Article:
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William Henry Fissell M.D.

Department: Medicine

Biography

In addition to Dr. Fissell’s clinical expertise in general nephrology, he has long had a particular interest in the delivery of care for patients with acute and chronic renal failure requiring dialysis therapy. His expertise has allowed him to find novel solutions to patient’s difficult dialysis problems.

Dr. Fissell’s research interests parallel his patient care interests. He is a biomedical engineer and physician who is developing an implantable artificial kidney to treat kidney failure. Over a half million people in the United States have permanent kidney failure. The best treatment for kidney failure is a kidney transplant. Due to a shortage of organs, only the very lucky few are able resume healthy lives with a transplant after kidney failure. The only other treatment available is dialysis. Although dialysis is lifesaving, it is laborious, time-consuming, and is associated with poorer survival than transplant. During his undergraduate years at M.I.T., Dr. Fissell worked in the laboratory of Claude R. Canizare developing spectroscopy instruments for NASA's Chandra Observatory. Dr. Fissell then spent several years working as an advanced life support paramedic for Cataldo Ambulance before returning to school at Case Western Reserve University Medical School in Cleveland, Ohio. During his internal medicine residency, he made the fortuitous observation that the filtration structures in the healthy kidney resembled the Chandra HETG on which he had worked as an undergraduate. This stimulated the idea that silicon nanotechnology might be an enabling technology for organ replacement.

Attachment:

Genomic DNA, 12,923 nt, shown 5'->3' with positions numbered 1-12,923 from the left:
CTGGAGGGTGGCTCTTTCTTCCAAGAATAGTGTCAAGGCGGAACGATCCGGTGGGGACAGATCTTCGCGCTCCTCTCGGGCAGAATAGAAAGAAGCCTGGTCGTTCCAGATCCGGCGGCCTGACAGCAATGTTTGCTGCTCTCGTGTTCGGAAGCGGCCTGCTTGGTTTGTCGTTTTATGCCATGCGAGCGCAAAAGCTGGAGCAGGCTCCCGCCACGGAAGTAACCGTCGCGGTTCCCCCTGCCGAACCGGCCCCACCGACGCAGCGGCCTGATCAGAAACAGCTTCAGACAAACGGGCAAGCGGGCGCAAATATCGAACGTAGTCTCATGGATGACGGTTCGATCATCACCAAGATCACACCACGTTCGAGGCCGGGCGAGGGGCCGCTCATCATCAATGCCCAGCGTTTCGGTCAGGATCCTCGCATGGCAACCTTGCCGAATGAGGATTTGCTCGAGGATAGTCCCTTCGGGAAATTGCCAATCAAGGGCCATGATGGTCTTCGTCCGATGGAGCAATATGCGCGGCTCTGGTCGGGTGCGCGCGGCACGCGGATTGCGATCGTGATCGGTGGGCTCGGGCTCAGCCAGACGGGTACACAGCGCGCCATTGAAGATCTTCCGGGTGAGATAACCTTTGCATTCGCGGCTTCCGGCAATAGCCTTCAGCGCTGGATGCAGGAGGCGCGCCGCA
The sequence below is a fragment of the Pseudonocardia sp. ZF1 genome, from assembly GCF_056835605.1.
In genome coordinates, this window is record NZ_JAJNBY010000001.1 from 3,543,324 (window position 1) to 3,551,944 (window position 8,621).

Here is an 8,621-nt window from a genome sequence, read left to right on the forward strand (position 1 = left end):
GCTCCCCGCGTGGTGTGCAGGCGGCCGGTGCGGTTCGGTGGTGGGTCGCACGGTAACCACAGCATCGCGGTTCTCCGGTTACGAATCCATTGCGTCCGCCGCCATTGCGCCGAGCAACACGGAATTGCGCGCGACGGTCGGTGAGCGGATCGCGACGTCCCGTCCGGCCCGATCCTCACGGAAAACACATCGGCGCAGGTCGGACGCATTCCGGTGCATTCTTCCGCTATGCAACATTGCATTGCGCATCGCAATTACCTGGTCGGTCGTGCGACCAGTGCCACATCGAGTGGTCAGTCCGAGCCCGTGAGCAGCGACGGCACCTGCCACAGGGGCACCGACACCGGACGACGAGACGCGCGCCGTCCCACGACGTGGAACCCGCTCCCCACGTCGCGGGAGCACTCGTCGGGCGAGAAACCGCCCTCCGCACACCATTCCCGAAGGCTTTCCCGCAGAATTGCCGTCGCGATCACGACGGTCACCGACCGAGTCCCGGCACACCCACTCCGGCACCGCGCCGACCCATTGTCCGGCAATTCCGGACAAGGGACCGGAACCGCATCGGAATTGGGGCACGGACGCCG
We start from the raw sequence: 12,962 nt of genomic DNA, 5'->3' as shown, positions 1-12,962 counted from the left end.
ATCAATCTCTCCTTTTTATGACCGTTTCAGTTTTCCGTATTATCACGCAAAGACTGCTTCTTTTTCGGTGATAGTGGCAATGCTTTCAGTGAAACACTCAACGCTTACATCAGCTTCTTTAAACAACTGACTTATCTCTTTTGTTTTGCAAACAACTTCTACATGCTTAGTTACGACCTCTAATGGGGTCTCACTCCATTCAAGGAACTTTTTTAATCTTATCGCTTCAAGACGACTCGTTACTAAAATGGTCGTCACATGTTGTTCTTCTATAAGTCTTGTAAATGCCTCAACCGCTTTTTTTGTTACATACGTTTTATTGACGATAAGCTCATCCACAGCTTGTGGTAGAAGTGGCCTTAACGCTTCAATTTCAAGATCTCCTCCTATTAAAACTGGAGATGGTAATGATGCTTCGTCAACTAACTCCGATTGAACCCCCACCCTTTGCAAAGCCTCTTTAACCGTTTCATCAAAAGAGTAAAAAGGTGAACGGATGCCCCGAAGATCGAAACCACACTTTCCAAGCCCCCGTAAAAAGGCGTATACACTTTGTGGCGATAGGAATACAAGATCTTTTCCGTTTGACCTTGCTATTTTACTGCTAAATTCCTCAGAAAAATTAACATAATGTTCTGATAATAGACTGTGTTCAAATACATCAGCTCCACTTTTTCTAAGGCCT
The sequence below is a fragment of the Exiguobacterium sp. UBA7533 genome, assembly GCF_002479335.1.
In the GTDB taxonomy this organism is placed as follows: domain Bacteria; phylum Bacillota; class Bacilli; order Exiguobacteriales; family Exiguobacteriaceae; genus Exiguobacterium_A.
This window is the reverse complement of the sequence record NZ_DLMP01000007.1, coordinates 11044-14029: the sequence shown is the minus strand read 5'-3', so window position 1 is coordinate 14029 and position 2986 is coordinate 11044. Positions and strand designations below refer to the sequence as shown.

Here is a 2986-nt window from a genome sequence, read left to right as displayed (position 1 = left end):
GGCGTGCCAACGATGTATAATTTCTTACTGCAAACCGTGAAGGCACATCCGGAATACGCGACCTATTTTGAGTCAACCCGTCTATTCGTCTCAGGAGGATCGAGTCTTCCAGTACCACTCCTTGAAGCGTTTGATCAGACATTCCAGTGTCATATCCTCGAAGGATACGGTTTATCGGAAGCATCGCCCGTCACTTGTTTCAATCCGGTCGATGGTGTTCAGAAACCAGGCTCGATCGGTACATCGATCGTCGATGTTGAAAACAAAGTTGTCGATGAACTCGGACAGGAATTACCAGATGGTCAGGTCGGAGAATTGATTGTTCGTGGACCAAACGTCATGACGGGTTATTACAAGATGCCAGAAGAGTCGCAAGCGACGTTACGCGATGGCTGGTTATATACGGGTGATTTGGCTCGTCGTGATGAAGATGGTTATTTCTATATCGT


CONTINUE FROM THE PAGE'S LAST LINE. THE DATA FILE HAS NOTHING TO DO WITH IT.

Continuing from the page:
Dr. Fissell was very fortunate to develop partnerships with Dr. H. David Humes at University of Michigan and Dr. Shuvo Roy, now at UCSF. Dr. Roy and Dr. Fissell now co-direct The Kidney Project, a multiyear NIH-funded project to create the first implantable artificial kidney.

Dr. Fissell is now Associate Professor of Medicine and Biomedical Engineering at Vanderbilt University, where he directs research in artificial organs, tissue engineering, pharmacokinetics, and dialysis in acute kidney injury.

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